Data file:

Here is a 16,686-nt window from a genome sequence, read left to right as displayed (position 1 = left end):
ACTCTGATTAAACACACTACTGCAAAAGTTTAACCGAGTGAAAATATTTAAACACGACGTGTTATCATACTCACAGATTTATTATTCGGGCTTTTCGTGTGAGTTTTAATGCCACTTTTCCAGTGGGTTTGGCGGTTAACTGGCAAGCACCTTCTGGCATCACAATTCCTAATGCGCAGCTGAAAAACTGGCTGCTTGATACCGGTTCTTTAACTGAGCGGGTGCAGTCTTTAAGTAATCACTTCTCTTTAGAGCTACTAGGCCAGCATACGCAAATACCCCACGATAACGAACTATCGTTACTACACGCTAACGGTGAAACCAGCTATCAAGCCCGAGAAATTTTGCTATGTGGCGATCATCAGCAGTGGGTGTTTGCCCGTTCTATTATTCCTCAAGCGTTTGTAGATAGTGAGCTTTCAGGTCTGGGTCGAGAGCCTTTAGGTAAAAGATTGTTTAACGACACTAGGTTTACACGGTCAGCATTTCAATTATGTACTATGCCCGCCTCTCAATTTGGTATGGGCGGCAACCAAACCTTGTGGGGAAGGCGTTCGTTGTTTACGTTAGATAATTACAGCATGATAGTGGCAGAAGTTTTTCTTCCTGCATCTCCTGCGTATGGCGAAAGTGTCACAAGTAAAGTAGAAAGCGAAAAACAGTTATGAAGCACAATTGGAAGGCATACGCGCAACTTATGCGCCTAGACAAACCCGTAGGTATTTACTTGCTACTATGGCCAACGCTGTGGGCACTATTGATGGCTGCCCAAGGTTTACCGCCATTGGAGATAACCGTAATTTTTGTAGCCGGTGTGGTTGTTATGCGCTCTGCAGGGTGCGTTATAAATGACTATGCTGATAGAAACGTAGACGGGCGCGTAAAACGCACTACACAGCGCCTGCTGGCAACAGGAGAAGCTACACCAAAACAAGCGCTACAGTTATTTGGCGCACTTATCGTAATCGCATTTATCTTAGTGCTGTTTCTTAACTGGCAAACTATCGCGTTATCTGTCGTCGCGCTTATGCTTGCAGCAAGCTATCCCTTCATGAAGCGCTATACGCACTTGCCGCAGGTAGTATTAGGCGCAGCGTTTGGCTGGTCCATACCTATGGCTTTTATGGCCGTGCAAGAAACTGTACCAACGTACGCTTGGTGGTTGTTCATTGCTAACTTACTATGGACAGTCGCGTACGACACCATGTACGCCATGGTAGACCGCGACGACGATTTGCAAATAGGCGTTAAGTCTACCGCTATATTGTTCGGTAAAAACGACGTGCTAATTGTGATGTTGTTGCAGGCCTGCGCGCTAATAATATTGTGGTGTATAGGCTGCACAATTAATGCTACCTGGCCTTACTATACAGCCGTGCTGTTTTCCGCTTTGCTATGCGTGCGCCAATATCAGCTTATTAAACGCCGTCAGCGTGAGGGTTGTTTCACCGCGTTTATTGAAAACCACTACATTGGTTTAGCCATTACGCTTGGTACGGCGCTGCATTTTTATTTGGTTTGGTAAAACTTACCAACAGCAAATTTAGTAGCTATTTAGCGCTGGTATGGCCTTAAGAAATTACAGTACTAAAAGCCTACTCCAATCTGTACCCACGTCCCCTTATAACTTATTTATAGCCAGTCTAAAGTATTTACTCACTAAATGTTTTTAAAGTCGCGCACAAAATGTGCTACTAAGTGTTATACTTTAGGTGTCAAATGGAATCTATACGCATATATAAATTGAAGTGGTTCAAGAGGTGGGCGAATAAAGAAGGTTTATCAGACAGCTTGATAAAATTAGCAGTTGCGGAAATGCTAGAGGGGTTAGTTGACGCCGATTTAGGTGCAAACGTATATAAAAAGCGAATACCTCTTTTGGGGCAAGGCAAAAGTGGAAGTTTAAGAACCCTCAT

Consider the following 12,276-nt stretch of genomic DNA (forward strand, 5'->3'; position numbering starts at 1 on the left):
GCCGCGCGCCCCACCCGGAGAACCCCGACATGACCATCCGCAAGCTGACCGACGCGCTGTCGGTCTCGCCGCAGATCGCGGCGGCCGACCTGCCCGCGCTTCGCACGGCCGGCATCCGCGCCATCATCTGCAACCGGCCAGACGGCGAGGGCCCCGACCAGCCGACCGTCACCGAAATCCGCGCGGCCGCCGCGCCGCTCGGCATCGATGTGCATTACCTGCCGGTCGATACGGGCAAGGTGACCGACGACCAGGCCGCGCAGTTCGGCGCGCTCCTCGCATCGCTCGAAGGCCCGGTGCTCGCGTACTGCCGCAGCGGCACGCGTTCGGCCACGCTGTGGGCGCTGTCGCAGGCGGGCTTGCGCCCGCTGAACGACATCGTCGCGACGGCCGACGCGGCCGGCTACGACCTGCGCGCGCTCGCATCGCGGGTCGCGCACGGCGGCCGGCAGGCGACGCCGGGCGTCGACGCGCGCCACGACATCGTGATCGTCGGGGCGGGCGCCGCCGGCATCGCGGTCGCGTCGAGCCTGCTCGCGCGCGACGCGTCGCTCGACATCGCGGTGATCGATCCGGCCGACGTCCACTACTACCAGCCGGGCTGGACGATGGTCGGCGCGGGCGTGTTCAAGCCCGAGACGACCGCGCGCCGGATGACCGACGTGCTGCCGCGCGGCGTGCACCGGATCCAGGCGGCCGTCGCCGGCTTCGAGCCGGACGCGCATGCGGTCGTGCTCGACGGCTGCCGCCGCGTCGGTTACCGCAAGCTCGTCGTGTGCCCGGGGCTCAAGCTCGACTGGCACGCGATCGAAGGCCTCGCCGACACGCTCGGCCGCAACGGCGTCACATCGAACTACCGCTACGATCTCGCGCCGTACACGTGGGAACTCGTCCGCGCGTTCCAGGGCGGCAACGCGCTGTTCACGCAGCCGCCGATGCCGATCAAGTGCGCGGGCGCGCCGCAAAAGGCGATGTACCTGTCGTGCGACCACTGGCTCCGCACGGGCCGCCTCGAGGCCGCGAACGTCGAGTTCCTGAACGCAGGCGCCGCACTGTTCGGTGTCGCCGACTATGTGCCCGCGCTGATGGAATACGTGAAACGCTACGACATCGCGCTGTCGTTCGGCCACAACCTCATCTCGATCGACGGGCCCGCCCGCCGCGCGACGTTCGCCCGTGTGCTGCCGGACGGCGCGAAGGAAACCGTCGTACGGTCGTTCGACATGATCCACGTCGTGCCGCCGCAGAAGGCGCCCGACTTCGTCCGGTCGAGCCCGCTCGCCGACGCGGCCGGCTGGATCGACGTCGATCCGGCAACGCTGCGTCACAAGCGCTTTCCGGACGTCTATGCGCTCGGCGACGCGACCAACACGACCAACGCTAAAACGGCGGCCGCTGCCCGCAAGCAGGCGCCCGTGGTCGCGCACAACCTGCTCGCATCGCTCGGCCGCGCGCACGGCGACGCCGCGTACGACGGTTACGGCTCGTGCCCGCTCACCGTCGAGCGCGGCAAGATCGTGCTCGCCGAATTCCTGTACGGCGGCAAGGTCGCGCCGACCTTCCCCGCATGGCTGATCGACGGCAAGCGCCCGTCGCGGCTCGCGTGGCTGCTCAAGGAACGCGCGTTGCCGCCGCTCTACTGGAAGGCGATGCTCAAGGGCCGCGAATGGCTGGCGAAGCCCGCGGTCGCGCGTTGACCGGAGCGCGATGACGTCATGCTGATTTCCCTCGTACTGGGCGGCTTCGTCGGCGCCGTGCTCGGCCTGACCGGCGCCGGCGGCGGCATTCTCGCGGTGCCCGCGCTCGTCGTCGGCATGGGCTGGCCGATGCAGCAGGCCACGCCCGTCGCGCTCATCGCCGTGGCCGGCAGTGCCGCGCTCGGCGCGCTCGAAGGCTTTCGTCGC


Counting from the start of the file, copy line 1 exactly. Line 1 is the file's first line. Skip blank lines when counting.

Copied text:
Here is a 16,686-nt window from a genome sequence, read left to right as displayed (position 1 = left end):